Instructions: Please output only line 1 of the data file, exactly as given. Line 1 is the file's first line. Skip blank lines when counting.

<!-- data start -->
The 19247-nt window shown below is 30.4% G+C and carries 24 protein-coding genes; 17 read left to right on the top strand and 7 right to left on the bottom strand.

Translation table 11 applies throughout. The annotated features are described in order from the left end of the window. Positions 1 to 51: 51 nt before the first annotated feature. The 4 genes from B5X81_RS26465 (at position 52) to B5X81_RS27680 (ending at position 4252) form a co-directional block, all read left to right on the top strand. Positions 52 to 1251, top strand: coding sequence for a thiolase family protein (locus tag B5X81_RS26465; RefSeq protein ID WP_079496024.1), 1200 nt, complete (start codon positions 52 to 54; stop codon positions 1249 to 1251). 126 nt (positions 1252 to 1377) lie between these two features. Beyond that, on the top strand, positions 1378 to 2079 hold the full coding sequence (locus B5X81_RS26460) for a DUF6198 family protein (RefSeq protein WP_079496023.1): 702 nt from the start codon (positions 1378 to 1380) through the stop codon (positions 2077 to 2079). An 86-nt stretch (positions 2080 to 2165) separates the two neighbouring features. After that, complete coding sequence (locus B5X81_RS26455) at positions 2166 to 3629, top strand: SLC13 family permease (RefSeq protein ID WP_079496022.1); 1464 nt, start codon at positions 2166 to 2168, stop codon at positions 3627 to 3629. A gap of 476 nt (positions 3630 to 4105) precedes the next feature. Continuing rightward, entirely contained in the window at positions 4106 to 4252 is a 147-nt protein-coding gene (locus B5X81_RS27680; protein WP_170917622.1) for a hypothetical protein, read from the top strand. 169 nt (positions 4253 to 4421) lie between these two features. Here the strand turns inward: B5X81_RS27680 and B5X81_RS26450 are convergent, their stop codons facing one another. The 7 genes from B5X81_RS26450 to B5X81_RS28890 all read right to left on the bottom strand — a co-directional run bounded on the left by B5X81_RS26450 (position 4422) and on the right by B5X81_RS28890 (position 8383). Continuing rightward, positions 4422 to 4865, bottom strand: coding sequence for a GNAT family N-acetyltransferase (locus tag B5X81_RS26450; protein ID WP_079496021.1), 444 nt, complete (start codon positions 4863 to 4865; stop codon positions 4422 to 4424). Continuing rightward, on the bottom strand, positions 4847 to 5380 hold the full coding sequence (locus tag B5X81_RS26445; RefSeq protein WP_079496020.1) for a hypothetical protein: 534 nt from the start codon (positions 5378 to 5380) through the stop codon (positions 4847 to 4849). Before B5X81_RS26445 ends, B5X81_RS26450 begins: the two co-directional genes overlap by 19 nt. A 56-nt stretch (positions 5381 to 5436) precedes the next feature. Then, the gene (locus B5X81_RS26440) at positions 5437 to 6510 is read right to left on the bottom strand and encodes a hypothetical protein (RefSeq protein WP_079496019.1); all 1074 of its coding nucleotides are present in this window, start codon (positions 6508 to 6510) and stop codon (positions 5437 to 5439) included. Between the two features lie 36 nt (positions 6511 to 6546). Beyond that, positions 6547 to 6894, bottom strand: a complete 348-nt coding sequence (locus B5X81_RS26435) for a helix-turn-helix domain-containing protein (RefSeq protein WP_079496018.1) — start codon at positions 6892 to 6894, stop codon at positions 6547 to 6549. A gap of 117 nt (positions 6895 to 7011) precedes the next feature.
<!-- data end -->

The 19247-nt window shown below is 30.4% G+C and carries 24 protein-coding genes; 17 read left to right on the top strand and 7 right to left on the bottom strand.